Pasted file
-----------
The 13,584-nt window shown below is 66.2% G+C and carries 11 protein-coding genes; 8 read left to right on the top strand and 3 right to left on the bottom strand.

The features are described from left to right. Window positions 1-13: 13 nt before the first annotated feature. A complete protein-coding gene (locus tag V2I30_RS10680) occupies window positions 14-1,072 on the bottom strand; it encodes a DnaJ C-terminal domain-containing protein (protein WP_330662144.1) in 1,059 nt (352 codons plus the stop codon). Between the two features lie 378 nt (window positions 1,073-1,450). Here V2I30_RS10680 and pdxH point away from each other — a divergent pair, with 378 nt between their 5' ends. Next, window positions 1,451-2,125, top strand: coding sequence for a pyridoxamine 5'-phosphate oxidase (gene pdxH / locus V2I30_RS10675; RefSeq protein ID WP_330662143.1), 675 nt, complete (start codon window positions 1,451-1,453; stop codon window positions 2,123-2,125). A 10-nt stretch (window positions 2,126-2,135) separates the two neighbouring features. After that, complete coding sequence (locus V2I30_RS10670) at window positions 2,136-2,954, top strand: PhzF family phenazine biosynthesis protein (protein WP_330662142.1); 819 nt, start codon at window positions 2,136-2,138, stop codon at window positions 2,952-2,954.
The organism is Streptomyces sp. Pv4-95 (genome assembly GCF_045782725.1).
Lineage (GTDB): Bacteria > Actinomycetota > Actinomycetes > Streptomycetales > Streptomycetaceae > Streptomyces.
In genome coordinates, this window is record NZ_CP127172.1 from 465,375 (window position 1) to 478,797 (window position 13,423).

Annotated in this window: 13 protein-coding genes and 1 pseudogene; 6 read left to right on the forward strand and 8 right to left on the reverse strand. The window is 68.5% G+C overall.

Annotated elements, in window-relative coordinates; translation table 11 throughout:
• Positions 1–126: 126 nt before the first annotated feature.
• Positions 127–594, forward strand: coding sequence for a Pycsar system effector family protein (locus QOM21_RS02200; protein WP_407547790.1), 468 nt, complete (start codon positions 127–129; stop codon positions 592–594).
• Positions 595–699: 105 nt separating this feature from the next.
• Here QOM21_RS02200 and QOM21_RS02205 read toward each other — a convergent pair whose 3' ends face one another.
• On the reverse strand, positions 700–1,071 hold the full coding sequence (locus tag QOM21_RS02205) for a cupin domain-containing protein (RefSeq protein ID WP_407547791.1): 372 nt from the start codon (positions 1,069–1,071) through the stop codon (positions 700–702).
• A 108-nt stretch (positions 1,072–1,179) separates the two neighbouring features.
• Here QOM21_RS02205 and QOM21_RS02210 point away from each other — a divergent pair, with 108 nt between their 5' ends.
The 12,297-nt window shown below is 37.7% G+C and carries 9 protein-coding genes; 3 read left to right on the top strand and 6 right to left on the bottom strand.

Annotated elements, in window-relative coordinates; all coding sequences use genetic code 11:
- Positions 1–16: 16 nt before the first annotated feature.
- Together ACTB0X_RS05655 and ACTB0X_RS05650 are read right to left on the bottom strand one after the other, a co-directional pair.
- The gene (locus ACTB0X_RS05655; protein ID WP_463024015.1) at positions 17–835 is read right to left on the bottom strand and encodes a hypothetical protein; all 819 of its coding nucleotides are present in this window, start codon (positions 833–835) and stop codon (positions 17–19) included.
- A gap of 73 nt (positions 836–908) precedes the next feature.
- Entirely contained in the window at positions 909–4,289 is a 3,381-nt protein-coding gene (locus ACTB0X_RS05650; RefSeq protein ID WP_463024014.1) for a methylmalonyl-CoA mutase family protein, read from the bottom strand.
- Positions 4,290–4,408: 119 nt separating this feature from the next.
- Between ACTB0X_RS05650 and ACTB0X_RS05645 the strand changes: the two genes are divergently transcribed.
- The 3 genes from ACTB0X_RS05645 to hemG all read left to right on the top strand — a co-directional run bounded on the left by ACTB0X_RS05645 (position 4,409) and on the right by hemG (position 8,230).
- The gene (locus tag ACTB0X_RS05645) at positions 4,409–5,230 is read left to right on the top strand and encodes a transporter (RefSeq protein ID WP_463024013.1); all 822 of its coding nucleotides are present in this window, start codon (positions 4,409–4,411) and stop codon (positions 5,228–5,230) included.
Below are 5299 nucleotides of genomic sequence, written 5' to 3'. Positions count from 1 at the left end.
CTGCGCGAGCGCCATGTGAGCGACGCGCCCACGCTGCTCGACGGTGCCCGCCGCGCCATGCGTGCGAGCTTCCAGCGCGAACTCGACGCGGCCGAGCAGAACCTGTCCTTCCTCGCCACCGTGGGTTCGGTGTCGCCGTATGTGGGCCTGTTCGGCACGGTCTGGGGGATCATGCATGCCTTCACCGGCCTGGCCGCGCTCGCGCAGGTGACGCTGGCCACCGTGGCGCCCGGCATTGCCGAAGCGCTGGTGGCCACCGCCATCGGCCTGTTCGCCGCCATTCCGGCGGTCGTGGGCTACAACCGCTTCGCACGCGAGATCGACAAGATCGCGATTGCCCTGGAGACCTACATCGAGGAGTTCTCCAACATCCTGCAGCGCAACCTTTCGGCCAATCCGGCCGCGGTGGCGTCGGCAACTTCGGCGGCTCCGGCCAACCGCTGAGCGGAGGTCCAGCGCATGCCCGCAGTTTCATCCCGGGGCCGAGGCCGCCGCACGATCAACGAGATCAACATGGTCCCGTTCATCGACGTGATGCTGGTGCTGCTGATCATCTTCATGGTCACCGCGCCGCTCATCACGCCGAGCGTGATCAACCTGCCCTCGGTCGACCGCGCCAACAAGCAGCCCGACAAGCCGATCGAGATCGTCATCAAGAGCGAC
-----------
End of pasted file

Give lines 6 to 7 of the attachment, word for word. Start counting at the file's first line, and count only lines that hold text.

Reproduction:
Annotated in this window: 13 protein-coding genes and 1 pseudogene; 6 read left to right on the forward strand and 8 right to left on the reverse strand. The window is 68.5% G+C overall.

Annotated elements, in window-relative coordinates; translation table 11 throughout: